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McKinsey, I am thankful

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As many Mckinsey alumni and members of the global business community, I have been following with much interest and awe the developments of the Mckinsey saga, and its shocking revelations. As accusations of two consultants trading inside information about their clients were brought forward, the media frenzy that ensued seems to bring the perfect storm for the consulting firm.

I have followed the debates - both in traditional media and in social media. I read appalling pieces of journalism, noted the apparent lack of reaction from Mckinsey in the public sphere - apart from stepping up the amount of publications- and noticed a surprising vacuum and lack of reactions from the McKinsey alumni community.

It is not my place to debate here about the individual consultants involved. The justice system will find out what happened and, if responsible, people should bear the consequences of their acts. What bothered me was the complete disconnect between what I was reading, and the McKinsey I know, the people I worked with. I started wondering why I was taking this issue so personally. After all, why should I care so much about a company who employed me almost 20 years ago?

I think it basically comes down to this: I am thankful

I am thankful because to this day, the values and strong principles I learn at Mckinsey are still deeply part of my personal and professional ethics. Those principles are still shaping the way I work, every day. Here are a few of those principles:

 

  • "You must be invited in by the managers of client organizations who must want to establish an effective relationship" (dixit Marvin Bower, in the book cited below)
  • Client first - If you cannot add value, step out
  • Obligation to dissent: one of the most lost value in companies, sources of so many blindspots.
  • "Do not disrupt the organization more than is necessary to make the improvement needed" (Marvin Bower)
  • Client confidentiality - McKinsey consultants are known for not even disclosing the name of the client they are working with. To this day, I do not disclose names of clients who I am consulting with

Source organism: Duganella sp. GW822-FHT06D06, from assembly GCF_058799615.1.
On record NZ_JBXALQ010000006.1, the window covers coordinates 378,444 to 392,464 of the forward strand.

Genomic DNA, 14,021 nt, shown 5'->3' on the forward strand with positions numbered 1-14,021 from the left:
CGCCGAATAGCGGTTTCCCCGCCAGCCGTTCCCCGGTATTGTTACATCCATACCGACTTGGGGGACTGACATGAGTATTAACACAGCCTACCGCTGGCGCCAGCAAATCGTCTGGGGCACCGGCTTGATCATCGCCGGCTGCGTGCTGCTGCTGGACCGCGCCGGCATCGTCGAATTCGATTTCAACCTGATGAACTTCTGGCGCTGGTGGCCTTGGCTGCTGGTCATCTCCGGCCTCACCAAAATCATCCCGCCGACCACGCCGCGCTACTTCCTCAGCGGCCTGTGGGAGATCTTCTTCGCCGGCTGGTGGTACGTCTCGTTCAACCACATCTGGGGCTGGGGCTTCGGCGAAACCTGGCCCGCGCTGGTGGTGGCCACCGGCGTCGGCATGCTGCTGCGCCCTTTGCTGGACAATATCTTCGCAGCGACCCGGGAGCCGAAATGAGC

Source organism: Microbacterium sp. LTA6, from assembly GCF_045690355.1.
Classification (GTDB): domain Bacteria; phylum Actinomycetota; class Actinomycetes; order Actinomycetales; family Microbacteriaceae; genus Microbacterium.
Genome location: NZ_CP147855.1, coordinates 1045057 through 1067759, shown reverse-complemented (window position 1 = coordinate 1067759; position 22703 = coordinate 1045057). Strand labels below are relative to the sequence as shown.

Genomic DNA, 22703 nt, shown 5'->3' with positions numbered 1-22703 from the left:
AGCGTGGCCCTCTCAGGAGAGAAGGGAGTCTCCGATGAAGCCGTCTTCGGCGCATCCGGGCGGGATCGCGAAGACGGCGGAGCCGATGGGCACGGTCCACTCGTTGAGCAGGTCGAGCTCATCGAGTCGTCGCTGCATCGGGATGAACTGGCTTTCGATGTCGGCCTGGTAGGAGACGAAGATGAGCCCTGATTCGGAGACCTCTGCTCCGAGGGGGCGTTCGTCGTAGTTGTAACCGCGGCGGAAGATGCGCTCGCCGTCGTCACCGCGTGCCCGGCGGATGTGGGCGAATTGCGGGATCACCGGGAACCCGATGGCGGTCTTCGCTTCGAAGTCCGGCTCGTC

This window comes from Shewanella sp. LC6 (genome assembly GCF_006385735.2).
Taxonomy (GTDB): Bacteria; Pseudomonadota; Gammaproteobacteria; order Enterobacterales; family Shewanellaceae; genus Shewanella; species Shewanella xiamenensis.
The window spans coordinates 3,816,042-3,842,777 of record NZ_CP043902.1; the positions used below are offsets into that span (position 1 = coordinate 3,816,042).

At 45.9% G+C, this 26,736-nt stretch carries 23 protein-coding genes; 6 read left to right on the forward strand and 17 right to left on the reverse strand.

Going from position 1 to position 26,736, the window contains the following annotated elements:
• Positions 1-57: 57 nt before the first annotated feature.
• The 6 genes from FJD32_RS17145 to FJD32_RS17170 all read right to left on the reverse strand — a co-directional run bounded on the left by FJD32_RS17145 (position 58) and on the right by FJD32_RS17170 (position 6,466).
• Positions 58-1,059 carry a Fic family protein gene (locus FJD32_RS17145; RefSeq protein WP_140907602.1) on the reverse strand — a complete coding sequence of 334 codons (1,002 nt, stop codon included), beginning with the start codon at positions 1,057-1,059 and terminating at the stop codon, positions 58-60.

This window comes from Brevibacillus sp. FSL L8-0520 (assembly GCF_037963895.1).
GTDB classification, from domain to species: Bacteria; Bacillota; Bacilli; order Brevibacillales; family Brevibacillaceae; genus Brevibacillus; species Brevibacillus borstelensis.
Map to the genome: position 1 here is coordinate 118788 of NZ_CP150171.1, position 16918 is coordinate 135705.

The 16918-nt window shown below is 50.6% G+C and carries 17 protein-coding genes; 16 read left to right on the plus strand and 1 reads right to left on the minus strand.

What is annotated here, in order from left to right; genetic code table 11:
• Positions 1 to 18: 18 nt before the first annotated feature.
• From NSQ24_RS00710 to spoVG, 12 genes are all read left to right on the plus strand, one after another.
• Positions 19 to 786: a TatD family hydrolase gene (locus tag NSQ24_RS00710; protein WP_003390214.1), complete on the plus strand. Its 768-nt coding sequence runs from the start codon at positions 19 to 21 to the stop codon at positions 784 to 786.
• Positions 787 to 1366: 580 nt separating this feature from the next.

• Mastering problem-solving skills and the power of analytics
  • Never discuss personal details about an individual working at a client company. Our consulting engagements are with the companies, and we are not here to judge the capabilities of individual managers or executives, even if the CEO asks.

 

In fact, I digged back my copy of Marvin Bower's book, "Perspective on McKinsey" which is handed out to each new recruit at McKinsey on their first week. Marvin Bower is the visionary who shaped the firm's value and code of conduct in the early years and transformed McKinsey from an engineering consulting company to a professional firm. Note that the mere fact I still have this book after eight moves, four of those across continents, is already a symbol of its significance to me. In this book, Martin lays out a few principles of what it is to be a professional and the responsibilities it creates:

 

  • To put client interests ahead of Firm interests
  • To serve the client competently, i.e.  better than the situation calls and better then client managers typically expect
  • To adhere to high ethical standards in everything we do
  • To preserve the confidence of clients and client personnel
  • To maintain an independent position, being ready to differ with client managers and telling them the truth as we see it even though it may adversely affect Firm income or endanger continuance of the relationship

 

In conclusion, if I may leave with a final quote from John W. Gardner, former president of the Carnegie Foundation for the Advancement of teaching:

 

"What could be more satisfying than to be engaged in work in which every capacity or talent one may have is needed, very lesson one may have learned is used and every value one cares about is furthered?"

 

So to all those who have shaped, and are still shaping McKinsey's values, thank-you.

 

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  • Posted by jack P said:

    23/04/2014 12:56am (4 years ago) Hi Estelle,
    I wonder if you have a copy of Bower's Perspective on Mckinsey that you can share with me.

    Jack P
    samprc@hotmail.com

  • Posted by Luis F. Velez said:

    15/12/2012 4:59am (5 years ago) Hello Estelle:

    I don't know if you will ever get this note but if you do I would appreciate your perspective. Most of my career I worked in general management at Procter & Gamble in the Western Hemisphere and later went into self- employment. Recently, I did some consulting work for a family member and a friend. I liked it. I have begun independent study of the consulting field and have read sevaral books about Mckinsey & Company, of course. I am absolutely impressed by what I have read. It is reminiscent of my years at P&G, especially in the very strctured way Mckinsey approaches its work. I know at this point I will never get a job with Mckinsey but I would welcome the opportinity to work alongside Mckinsey alumni and learn first hand "The Mckinsey Way". Any suggestions on how to go about this.

    Thanks

    Luis F. Velez
    Western Hemisphere
    velezlf@aol.com

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